Internal loading regulates marine eutrophication

The internal processes of the sea may regulate eutrophication in marine areas more strongly than external loading. In such cases, we refer to the internal phosphorus load. This means that the phosphorus bound to the bottom sediments are released back into the water.

Internal loading returns nutrients that have already ended up in the sea and are bound to bottom sediments back into the water column. The internal load cannot, therefore, be equated with the load flowing in from the catchment area and deposited from the air. Only external anthropogenic loading and natural leaching introduce new nutrients into the sea.

The oxygen situation in the seafloor affects the sediments’ ability to bind phosphorus

On average, more phosphorus is bound to the seabed of the Baltic Sea than is released from it. However, in years where the oxygen levels are low, more phosphorus can be released from the bottom than that deposited on the seabed and bound to the bottom sediment.

Thus, the ability of bottom sediment to bind phosphorus varies. This ability depends on the oxygen situation of the seabed. The oxygen conditions on the bottom, in turn, are affected by the level of marine eutrophication and the internal properties of the sea, such as the tendency of water masses to form layers, i.e. stratification.

A marine area that is enriched by nutrients produces a lot of organic matter that ends up on the seabed. In turn, the decomposition of this organic material consumes the oxygen resources in deep off bottom waters. At the same time, strong water stratification limits the mixing of water caused by weather conditions, such as storms. In such cases, oxygen cannot be transported from the surface layers to the bottom where it is most needed.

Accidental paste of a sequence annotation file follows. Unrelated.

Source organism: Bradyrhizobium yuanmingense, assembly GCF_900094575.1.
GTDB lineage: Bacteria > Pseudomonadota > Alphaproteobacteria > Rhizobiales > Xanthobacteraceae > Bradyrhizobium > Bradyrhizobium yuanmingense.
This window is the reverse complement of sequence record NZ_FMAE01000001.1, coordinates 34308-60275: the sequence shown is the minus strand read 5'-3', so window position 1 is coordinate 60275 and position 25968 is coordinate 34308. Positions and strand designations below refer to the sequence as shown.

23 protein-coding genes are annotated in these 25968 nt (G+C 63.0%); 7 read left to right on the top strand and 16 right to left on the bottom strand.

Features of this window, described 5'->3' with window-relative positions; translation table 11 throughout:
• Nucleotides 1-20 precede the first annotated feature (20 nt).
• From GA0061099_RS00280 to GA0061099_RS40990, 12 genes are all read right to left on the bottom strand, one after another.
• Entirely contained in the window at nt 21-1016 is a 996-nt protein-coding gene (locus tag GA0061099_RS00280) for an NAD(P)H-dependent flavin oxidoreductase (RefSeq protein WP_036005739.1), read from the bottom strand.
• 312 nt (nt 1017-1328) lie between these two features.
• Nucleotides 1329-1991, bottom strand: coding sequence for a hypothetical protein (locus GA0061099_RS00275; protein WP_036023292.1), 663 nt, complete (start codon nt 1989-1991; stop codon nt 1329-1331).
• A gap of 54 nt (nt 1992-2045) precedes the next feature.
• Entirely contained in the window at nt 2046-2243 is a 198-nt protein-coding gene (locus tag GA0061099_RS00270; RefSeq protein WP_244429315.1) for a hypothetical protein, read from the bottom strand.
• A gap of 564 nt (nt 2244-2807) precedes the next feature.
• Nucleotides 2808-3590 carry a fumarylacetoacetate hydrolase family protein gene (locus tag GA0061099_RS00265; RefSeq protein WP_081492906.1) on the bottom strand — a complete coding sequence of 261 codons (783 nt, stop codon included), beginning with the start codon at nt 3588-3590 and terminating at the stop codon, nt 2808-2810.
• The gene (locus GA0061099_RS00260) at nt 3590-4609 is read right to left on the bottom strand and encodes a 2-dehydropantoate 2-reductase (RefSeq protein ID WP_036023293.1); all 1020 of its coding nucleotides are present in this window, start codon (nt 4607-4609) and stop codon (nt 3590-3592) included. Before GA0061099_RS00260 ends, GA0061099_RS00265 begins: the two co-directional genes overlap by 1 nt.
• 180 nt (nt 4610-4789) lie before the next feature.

The depletion of oxygen in off bottom waters impairs the ability of the sediments to retain phosphorus. This results in phosphorus being released from the bottom deposits and accumulating in large concentrations in the deep water layers close to the seabed.

The sea eutrophicates itself

In the Baltic Sea, the release of phosphorus from the bottom usually takes place in late summer. However, the water stratification prevents the transfer of phosphorus to the surface layers.

The full circulation of water which occurs in autumn and winter eventually mixes the phosphorus released from the bottom throughout the entire water mass. In this way, it affects the amount of phytoplankton produced during the next spring and summer. Thus, the sea area itself is the cause of its own eutrophication.

The release of phosphorus from the seabed into the water column makes the ecosystem nitrogen-limited. This condition favours the occurrence of cyanobacteria (blue-green algae) and their blooms.

Eutrophication caused by internal loading cannot be controlled by man

If there is abundant internal loading, the eutrophication status of a marine area is no longer dependent on the external nutrient load. For example, the total amount of phosphorus in the Gulf of Finland can vary annually considerably more than is possible due solely to the external variations in phosphorus loading.

In the Gulf of Finland, the variation in the amount of phosphorus is largely explained by climatic conditions, such as winds and differences in barometric pressure, which regulate water flow and oxygen situation. As a result, the amount of phosphorus in the Gulf is clearly more affected by the internal processes of the Baltic Sea Proper and the Gulf of Finland than the external phosphorus load.

In the Gulf of Bothnia, internal loading is not a problem due to the good oxygen situation of its seafloor areas.

An infographic about nutrient loading in the Gulf of Finland shows the many sources of loading.
The state of the Gulf of Finland will only improve significantly when the state of the main basin of the Baltic Sea (Baltic Proper) has improved. Although the phosphorus load from the land has decreased, the phosphorus coming from the Baltic Proper is slowing down the improvement of the state of the Gulf of Finland. The phosphorus stored in the Baltic Sea will continue to be transported to the Gulf of Finland for years to come, regardless of our actions. The most important thing is to focus on reducing our own nutrient load. Source: SYKE. Illustration: Kaskas media Oy.